CDC Warns of Melioidosis, Tropical Disease That Has Killed Two. Should Americans Be Worried?

Earlier this week, the Centers for Disease Control and Prevention (CDC) released a statement confirming a new fatal case of a rare and serious disease called melioidosis in Georgia.

The CDC said the case is linked to three previous cases in different states, including Kansas, Texas and Minnesota, one of whom died.

But should the average American be concerned about the recent emergence of melioidosis cases?

According to Daniel Lucey, M.D., a fellow of the Infectious Disease Society of America, the answer is no.

"The average American does not need to be worried at this time about being exposed to the bacteria that causes melioidosis because there have been only a total of four patients with this infection in four states over the past five months," Lucey told Newsweek.

Melioidosis is an infectious disease caused by the bacteria, Burkholderia pseudomallei, which can affect humans and animals.

The bacteria can be found in contaminated water and soil. Infections occur when humans and susceptible animals come into direct contact with contaminated material, according to the CDC.

For example, contaminated dust or water droplets can be inhaled, and contaminated water or food containing small bits of contaminated soil can also be ingested. In addition, infections may occur when skin abrasions come into contact with contaminated soil.

"Burkholderia pseudomallei is a hardy organism. It normally exists in environmental soil and water in endemic areas. It can also survive for well over a decade in distilled water and even in some common beverages for days to weeks," T. Eoin West, a professor of medicine at the University of Washington, told Newsweek.

The fatality rate for the disease is high, ranging widely between 10 and 50 percent depending on the specific set of symptoms that a patient experiences, although some people are at higher risk than others.

"Melioidosis is most commonly an infection of patients with underlying medical conditions," West said. "For example, diabetes is a major risk factor. However, infection can occur in patients without underlying medical conditions."

Melioidosis is endemic to tropical and subtropical climates, being particularly prevalent in Southeast Asia and northern Australia. Around a dozen cases of the disease are recorded in the United States every year, usually in people who have returned to the country from these areas.

But none of the four cases recently identified by the CDC had reported traveling internationally. The health agency said, though, that the bacterial strains that infected the individuals closely matched each other, indicating that there was a common source.

The bacterial strains appear to be closely related to those found in Asia, particularly South Asia.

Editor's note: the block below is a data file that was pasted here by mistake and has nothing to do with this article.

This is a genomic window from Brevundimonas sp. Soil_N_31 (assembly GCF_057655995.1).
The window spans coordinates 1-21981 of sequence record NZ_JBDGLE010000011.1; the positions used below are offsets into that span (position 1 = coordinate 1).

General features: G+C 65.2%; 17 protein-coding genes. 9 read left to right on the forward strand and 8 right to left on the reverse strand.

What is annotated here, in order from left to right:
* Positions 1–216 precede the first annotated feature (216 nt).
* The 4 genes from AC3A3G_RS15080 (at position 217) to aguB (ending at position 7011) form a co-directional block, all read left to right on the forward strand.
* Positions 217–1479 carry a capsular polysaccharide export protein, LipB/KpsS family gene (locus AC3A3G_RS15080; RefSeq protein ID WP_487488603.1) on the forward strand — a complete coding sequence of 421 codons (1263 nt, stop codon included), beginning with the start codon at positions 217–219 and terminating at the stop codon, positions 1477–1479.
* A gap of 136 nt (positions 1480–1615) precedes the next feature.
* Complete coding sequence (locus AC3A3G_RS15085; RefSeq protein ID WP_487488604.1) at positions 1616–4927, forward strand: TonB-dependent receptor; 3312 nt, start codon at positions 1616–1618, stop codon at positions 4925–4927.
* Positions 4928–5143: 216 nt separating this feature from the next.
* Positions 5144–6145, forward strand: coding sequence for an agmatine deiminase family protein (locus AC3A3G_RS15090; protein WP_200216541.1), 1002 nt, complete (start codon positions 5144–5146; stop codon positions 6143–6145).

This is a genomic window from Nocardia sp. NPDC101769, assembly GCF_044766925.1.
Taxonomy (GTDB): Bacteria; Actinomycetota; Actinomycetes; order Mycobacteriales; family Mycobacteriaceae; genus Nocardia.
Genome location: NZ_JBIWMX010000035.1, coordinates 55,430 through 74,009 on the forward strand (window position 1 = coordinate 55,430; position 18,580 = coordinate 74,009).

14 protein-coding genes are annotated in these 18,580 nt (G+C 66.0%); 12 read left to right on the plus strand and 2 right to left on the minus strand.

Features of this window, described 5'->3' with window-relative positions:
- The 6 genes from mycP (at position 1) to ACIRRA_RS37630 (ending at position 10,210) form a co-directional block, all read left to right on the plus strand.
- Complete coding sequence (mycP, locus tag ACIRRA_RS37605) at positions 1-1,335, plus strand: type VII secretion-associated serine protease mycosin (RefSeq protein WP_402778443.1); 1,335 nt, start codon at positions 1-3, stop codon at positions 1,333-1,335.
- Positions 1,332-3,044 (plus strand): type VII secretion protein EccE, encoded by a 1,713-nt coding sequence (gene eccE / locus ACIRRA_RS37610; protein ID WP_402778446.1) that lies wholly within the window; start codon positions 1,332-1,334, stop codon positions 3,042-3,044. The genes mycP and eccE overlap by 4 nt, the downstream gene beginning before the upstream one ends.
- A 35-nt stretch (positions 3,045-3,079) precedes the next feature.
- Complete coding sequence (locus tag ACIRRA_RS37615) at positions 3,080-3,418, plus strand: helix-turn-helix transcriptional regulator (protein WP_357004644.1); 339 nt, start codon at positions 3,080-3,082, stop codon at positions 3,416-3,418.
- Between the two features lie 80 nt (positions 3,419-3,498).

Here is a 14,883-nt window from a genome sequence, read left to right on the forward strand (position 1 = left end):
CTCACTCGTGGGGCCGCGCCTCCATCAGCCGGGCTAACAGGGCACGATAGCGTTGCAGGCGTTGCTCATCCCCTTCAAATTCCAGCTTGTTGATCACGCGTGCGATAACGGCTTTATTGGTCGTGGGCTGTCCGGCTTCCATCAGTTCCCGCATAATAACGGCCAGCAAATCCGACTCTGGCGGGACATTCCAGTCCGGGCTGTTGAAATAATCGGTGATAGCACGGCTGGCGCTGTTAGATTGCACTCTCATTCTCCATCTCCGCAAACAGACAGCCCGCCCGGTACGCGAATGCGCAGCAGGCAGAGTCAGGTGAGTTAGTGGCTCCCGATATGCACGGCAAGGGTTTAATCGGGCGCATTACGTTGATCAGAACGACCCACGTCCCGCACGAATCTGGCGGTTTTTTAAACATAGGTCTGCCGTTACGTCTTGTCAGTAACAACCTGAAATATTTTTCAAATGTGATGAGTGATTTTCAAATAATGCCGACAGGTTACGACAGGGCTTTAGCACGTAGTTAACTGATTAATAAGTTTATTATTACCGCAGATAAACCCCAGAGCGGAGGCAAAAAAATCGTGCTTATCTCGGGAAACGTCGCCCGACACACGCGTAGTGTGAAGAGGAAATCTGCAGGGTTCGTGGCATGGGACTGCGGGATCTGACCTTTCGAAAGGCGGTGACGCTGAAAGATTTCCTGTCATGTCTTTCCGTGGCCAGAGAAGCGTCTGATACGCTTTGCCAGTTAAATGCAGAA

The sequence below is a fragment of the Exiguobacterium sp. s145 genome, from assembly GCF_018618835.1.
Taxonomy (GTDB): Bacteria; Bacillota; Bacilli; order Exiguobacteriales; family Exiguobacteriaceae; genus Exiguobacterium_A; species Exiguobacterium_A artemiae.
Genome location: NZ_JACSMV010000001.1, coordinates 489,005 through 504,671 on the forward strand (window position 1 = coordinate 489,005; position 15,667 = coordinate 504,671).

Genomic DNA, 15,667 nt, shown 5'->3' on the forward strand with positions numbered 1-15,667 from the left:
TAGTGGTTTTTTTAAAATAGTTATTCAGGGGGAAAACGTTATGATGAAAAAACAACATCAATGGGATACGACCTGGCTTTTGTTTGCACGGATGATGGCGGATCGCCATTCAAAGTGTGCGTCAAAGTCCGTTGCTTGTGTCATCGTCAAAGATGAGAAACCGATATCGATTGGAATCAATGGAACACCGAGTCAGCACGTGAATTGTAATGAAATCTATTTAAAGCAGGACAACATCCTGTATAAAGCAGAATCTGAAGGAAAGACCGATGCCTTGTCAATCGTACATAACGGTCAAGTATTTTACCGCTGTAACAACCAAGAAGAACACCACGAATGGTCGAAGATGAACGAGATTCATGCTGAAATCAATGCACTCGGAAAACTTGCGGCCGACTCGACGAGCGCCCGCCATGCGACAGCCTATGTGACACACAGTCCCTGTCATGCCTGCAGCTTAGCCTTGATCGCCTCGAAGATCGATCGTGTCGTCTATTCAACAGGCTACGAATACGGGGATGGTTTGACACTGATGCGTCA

"So far the explanation is not known for why all four patients are reported by the CDC to have a closely matched strain of the bacteria that is closely related to strains particularly in South Asia. It is an enigma that must be solved soon," Lucey said.

The CDC has collected and tested more than 100 samples from soil, water and products in and around the homes of the four individuals. But none have tested positive for the B. pseudomallei bacteria.

At present, the agency believes the most likely source of the infections is an imported product—such as a food, drink, personal care or cleaning product, or a medicine. While the bacteria is normally found in water and moist soil, it has also been documented in wet or moist products in areas where it is prevalent.

Despite this, Lucey said there is no need to introduce restrictions on any products coming into the United States.

"At this time, given the rarity of this unexplained infection, there is no scientific basis for restricting use in the U.S. of any specific products whether food or drink, personal care or cleaning products or medicine," he said.

While the average American doesn't need to be overly concerned about melioidosis, associate professor Direk Limmathurotsakul, with the Mahidol-Oxford Tropical Medicine Research Unit and Faculty of Tropical Medicine, Mahidol University, Thailand, said people should stay aware of the disease, adopt "recommended preventive behaviors" and follow the information from the CDC as it becomes available.

As recommended by the CDC, "people should use protective gear such as rubber gloves and boots when in direct contact with soil, consume clean water for drinking as recommended during the COVID-19, and avoid using or consuming uncertified imported products," Limmathurotsakul said.

"If you are uncertain about your imported products, it is better to wait, follow the CDC for updated information, and decide later."

According to West, melioidosis is probably under-recognized in much of the world but over 160,000 cases are estimated to occur each year globally.

"To the best of my knowledge, B. pseudomallei has never been found in the environment in the continental U.S. However, B. pseudomallei has been isolated from the environment in Puerto Rico and several cases of melioidosis have been reported there.

"Even in areas where the disease is not known to be endemic, it is important for clinicians to consider melioidosis as a diagnostic possibility when circumstances suggest it because optimal treatment of the infection requires prompt administration of specific antibiotics, usually for several months duration," he said.

The CDC is asking clinicians to consider melioidosis as a possible diagnosis even in people who have not traveled outside of the United States.

An illustration of bacteria
Stock image showing an artist's illustration of several bacterium. Melioidosis is an infectious disease caused by the bacteria, Burkholderia pseudomallei. iStock